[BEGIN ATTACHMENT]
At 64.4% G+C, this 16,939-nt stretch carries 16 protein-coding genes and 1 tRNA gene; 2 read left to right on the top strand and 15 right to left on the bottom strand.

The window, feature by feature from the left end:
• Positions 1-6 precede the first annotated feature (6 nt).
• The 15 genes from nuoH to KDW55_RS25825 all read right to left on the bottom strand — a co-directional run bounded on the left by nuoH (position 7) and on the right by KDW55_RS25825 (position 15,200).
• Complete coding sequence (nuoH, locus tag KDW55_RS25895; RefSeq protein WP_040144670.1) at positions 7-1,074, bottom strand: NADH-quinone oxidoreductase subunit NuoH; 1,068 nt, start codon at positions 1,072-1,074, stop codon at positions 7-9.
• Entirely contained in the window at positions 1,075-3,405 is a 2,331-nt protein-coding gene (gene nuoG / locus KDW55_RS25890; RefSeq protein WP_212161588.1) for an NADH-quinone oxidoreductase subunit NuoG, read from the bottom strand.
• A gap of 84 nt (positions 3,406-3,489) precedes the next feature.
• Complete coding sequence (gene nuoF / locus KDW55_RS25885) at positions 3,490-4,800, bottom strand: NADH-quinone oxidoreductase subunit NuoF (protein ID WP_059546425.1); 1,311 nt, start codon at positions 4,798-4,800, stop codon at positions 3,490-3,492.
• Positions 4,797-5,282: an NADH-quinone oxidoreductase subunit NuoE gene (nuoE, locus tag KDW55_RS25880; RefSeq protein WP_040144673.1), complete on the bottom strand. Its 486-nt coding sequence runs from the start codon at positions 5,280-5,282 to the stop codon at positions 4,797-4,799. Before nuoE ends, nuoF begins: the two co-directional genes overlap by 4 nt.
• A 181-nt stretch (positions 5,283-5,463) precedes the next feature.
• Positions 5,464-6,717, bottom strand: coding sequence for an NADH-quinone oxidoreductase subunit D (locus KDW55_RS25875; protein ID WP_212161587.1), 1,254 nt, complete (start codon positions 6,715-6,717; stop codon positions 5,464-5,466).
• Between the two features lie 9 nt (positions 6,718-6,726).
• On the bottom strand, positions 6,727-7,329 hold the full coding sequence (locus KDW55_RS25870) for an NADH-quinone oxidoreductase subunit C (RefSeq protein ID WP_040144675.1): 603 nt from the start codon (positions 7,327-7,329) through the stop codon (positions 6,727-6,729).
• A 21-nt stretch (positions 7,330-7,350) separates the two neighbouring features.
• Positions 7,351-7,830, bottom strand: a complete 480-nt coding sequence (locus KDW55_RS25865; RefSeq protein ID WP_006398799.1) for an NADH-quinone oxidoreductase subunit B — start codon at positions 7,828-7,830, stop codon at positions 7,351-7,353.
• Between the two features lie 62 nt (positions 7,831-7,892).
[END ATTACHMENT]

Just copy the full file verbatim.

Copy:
At 64.4% G+C, this 16,939-nt stretch carries 16 protein-coding genes and 1 tRNA gene; 2 read left to right on the top strand and 15 right to left on the bottom strand.

The window, feature by feature from the left end:
• Positions 1-6 precede the first annotated feature (6 nt).
• The 15 genes from nuoH to KDW55_RS25825 all read right to left on the bottom strand — a co-directional run bounded on the left by nuoH (position 7) and on the right by KDW55_RS25825 (position 15,200).
• Complete coding sequence (nuoH, locus tag KDW55_RS25895; RefSeq protein WP_040144670.1) at positions 7-1,074, bottom strand: NADH-quinone oxidoreductase subunit NuoH; 1,068 nt, start codon at positions 1,072-1,074, stop codon at positions 7-9.
• Entirely contained in the window at positions 1,075-3,405 is a 2,331-nt protein-coding gene (gene nuoG / locus KDW55_RS25890; RefSeq protein WP_212161588.1) for an NADH-quinone oxidoreductase subunit NuoG, read from the bottom strand.
• A gap of 84 nt (positions 3,406-3,489) precedes the next feature.
• Complete coding sequence (gene nuoF / locus KDW55_RS25885) at positions 3,490-4,800, bottom strand: NADH-quinone oxidoreductase subunit NuoF (protein ID WP_059546425.1); 1,311 nt, start codon at positions 4,798-4,800, stop codon at positions 3,490-3,492.
• Positions 4,797-5,282: an NADH-quinone oxidoreductase subunit NuoE gene (nuoE, locus tag KDW55_RS25880; RefSeq protein WP_040144673.1), complete on the bottom strand. Its 486-nt coding sequence runs from the start codon at positions 5,280-5,282 to the stop codon at positions 4,797-4,799. Before nuoE ends, nuoF begins: the two co-directional genes overlap by 4 nt.
• A 181-nt stretch (positions 5,283-5,463) precedes the next feature.
• Positions 5,464-6,717, bottom strand: coding sequence for an NADH-quinone oxidoreductase subunit D (locus KDW55_RS25875; protein ID WP_212161587.1), 1,254 nt, complete (start codon positions 6,715-6,717; stop codon positions 5,464-5,466).
• Between the two features lie 9 nt (positions 6,718-6,726).
• On the bottom strand, positions 6,727-7,329 hold the full coding sequence (locus KDW55_RS25870) for an NADH-quinone oxidoreductase subunit C (RefSeq protein ID WP_040144675.1): 603 nt from the start codon (positions 7,327-7,329) through the stop codon (positions 6,727-6,729).
• A 21-nt stretch (positions 7,330-7,350) separates the two neighbouring features.
• Positions 7,351-7,830, bottom strand: a complete 480-nt coding sequence (locus KDW55_RS25865; RefSeq protein ID WP_006398799.1) for an NADH-quinone oxidoreductase subunit B — start codon at positions 7,828-7,830, stop codon at positions 7,351-7,353.
• Between the two features lie 62 nt (positions 7,831-7,892).